Since October 2022, fitting a Carbon Monoxide (CO) detector has been a building regulations requirement when installing or replacing a gas fire or stove. Carbon monoxide is an odourless and colourless gas, therefore undetectable. The stealthy nature of CO is why it’s vital to ensure that you have a detector fitted when installing a gas fire or wood-burning stove. 

Who needs a CO detector?


The Smoke and Carbon Monoxide Alarm (Amendment) Regulations 2022 came into force in October 2022. CO alarms are now mandatory in any room with a fixed combustion appliance. Both privately rented properties and social housing are required to have one. A CO alarm is also compulsory when any fixed combustion appliance, including gas fires and wood-burning stoves, is installed or replaced. The regulation applies to all homes, including privately owned, privately rented, HMOs and social housing. 

Although you may not always be legally required to have a CO detector in your home, getting one is wise if you have any gas appliances. 

Purchase a FireAngel CO-9X Carbon Monoxide Detector here. This sealed, battery-powered CO detector features clear LED indicators for power, fault, or alarm status. It's suitable for any room in the home and can be installed wall-mounted or freestanding. It has a manual test/reset button for peace of mind but also has a self-diagnostic function that allows the detector to check its sensor and battery. The alarm mode is activated when CO levels reach 50 ppm. It is CE marked, and Kite marked to BS EN 50291-1:2010+A1:2012 and BS EN 50291-2:2010, making it suitable for domestic home use, caravans, motorhomes, boats and camping. 

What does a carbon monoxide alarm do?

Carbon monoxide is a tasteless, colourless, and odourless gas. It’s very poisonous, and exposure to it can cause serious harm to your health. 

A carbon monoxide detector sounds an alarm when it detects carbon monoxide in the environment, alerting you to its presence in your home before exposure to the gas harms your health. 

Where to place your device

Carbon monoxide is slightly lighter than air. The weight of CO means that it is usually most detectable with warm, rising air. Ovo Energy’s guide recommends placing your CO detector at head height, around 5–6 feet above the floor. You can also place carbon monoxide detectors on the ceiling. Ensure it is at least one metre away from fuel-burning appliances such as your stove or boiler.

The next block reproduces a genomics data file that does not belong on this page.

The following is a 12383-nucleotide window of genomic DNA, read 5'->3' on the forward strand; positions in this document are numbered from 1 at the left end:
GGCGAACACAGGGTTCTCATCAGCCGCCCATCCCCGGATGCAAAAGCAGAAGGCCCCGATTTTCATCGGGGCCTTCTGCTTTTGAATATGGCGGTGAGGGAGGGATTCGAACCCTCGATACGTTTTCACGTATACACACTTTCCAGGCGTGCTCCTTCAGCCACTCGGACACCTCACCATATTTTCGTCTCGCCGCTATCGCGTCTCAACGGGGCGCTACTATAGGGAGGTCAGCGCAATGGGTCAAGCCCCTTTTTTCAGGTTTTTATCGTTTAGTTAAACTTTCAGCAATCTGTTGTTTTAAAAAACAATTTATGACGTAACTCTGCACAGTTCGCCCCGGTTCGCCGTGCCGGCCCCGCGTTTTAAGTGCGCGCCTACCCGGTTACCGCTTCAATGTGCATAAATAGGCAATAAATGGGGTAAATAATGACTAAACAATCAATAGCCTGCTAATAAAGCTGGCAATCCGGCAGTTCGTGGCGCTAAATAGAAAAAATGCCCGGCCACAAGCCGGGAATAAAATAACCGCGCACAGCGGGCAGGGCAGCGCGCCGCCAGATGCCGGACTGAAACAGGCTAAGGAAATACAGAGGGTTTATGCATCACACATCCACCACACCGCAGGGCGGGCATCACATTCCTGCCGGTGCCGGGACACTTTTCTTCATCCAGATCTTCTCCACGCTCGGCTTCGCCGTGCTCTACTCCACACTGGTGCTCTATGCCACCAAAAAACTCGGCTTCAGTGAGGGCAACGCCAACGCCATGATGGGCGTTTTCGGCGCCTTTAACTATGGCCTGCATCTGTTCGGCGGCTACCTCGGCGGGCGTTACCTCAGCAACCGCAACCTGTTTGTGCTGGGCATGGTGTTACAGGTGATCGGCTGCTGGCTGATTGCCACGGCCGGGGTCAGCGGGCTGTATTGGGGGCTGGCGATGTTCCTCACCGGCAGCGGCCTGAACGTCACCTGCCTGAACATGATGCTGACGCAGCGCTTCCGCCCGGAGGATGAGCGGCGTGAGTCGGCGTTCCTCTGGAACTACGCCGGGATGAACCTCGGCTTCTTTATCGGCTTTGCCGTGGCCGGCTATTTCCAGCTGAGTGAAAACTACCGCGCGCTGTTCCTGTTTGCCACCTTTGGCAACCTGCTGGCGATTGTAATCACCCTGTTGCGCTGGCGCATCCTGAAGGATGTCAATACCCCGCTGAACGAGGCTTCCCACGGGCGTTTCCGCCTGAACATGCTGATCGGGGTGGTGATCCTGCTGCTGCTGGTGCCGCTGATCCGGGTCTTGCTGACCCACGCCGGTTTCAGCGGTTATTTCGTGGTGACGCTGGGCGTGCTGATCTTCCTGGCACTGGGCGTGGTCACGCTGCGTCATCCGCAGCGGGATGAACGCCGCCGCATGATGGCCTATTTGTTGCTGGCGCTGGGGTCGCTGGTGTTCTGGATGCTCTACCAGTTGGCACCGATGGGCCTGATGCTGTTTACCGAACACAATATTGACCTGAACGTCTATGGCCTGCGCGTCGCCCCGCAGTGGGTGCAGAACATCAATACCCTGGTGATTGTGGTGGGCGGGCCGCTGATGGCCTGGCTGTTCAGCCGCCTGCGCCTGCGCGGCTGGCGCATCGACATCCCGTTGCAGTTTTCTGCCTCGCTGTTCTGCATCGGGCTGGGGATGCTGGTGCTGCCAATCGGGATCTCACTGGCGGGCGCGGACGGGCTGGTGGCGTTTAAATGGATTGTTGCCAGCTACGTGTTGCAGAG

Improper placement can prevent it from working correctly. Avoid putting your CO alarm behind furniture, inside a cupboard, or near ventilation equipment such as an extractor fan. You should also keep detectors away from areas with a lot of condensation. For example, next to the cooker or in a bathroom. 

Carbon monoxide poisoning symptoms


Symptoms of carbon monoxide poisoning can vary based on the level of exposure. Exposure to low levels of carbon monoxide can cause cold- and flu-like symptoms.  You might experience symptoms like headaches, nausea, or breathlessness. When exposed to higher carbon monoxide levels, you may experience more severe symptoms such as mental confusion, severe headaches, nausea, dizziness, and fainting. 

According to the NHS website, the symptoms may worsen if you spend time in the affected building or room and get better if you go outside. 

What to do if my carbon monoxide alarm sounds?

If your carbon monoxide alarm sounds, then you mustn’t ignore it. The detector will go off before you experience severe enough exposure to CO to be symptomatic.

The first step is to get everybody out of the house and into the fresh air. Ask members of your household if they are experiencing any of the symptoms of carbon monoxide poisoning.

If anybody is experiencing symptoms, get medical help. You can call:

  • 999 if it is an emergency. 
  • 111 for NHS Direct.

Stop using your gas fire or stove and switch off any other fixed combustion appliances, such as a boiler or gas cooker. Don't use your device again until a professional declares it safe. Ventilate your home well, and stay outside until the air in the room is clear.

You can also contact HETAS for more advice on CO in your home.

We hope you have found this guide to carbon monoxide detectors useful.

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